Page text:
The EU executive has already prepared the ground for a new initiative on gene editing to overhaul the current GMO legislation, EU agriculture commissioner Phil Hogan has said.
New plant breeding techniques (NPBTs) emerged as an innovative agricultural solution in the last decade, allowing the development of new plant varieties …. The European Court of Justice (ECJ) said last July that organisms obtained by mutagenesis, or gene editing, plant breeding technique are genetically modified organisms (GMOs) which should therefore fall under the GMO Directive.
“It was interesting that …. the vast majority of ministers were looking for a Commission initiative in order to deal with this legal situation resulted from the recent ECJ judgment,” Hogan said.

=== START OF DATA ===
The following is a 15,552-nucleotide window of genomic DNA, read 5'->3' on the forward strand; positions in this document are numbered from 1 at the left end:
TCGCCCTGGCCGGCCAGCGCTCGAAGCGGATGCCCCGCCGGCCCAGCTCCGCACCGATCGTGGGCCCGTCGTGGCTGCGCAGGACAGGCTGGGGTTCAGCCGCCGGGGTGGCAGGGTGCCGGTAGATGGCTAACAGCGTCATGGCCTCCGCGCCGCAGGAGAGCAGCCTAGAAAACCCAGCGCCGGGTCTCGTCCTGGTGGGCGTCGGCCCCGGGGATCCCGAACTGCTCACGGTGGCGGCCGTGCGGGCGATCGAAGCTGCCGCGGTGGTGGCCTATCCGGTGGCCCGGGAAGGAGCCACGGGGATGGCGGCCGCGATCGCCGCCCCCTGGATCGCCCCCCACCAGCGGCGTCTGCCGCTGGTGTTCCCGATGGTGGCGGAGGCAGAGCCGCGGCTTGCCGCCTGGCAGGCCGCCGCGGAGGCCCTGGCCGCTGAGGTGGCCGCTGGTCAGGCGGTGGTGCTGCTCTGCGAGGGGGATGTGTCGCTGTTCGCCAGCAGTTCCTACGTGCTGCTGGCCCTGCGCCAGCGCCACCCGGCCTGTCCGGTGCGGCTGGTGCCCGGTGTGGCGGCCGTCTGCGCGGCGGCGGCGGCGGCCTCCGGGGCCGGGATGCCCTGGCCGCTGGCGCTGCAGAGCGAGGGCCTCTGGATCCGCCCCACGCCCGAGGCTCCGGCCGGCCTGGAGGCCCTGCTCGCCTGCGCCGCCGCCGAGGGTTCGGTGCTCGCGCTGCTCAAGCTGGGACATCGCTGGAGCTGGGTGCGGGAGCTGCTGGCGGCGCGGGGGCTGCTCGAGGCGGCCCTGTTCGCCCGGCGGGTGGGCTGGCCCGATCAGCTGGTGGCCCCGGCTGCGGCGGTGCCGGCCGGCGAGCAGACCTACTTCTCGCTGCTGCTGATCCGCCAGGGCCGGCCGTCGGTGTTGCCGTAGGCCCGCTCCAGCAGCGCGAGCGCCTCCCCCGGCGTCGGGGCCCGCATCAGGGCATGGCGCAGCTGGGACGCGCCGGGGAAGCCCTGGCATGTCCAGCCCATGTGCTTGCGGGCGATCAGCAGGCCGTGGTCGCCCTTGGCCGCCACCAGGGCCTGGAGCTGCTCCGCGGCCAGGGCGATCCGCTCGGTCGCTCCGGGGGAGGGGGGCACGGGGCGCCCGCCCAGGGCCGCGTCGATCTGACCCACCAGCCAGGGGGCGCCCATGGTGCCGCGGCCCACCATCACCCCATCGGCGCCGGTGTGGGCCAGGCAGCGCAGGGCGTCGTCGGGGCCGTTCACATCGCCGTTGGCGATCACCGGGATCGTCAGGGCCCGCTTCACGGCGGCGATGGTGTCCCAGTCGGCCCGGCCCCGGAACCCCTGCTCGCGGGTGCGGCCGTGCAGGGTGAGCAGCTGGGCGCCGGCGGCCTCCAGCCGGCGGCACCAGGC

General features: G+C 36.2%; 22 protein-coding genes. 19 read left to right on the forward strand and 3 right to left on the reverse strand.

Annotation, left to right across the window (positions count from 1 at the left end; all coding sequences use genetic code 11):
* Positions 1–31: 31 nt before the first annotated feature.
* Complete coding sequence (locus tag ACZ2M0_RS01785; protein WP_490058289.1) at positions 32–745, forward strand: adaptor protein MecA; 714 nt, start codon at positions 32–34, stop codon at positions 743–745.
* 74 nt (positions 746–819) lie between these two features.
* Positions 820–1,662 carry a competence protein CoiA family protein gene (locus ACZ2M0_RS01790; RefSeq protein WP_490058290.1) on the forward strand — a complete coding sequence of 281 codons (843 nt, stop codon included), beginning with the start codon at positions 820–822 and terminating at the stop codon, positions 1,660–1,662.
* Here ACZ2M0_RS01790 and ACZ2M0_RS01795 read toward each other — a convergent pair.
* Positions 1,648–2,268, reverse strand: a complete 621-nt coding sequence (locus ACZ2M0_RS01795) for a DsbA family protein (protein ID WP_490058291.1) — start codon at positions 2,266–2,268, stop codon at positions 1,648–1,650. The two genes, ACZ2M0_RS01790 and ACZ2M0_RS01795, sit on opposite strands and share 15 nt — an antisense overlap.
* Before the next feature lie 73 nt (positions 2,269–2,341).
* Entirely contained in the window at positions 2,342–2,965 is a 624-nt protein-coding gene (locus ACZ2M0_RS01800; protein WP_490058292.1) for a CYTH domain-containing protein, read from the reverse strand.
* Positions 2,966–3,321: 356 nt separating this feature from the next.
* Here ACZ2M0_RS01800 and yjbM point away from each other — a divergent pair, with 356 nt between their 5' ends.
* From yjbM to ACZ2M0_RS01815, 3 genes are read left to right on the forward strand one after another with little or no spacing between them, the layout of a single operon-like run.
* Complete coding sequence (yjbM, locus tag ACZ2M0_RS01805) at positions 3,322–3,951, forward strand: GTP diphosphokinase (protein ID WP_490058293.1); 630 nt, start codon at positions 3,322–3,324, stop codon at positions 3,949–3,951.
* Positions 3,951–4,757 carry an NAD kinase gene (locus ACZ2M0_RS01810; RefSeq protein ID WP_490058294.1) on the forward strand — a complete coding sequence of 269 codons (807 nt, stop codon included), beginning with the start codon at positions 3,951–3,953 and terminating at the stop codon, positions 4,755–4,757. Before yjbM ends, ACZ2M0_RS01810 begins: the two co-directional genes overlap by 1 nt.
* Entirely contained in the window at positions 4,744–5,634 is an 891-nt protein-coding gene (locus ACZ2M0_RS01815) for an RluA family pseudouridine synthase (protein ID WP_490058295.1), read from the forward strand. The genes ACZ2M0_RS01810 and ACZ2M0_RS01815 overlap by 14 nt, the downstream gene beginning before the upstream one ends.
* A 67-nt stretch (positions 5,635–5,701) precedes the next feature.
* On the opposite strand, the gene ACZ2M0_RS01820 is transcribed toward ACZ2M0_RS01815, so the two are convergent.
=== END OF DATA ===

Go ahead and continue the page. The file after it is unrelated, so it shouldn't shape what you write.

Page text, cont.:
“It’s a quite sensitive issue for ministers and society. Different member states have different views and different approaches to the genetically modified organisms (GMOs) and the core EU legislation on this has been in place since the 1990s and it was only updated in 2001,” he added.
“But I expected that a new initiative will be required in the next Commission,” he concluded.
Read full, original article: Commission in search of ‘robust response’ to gene editing challenge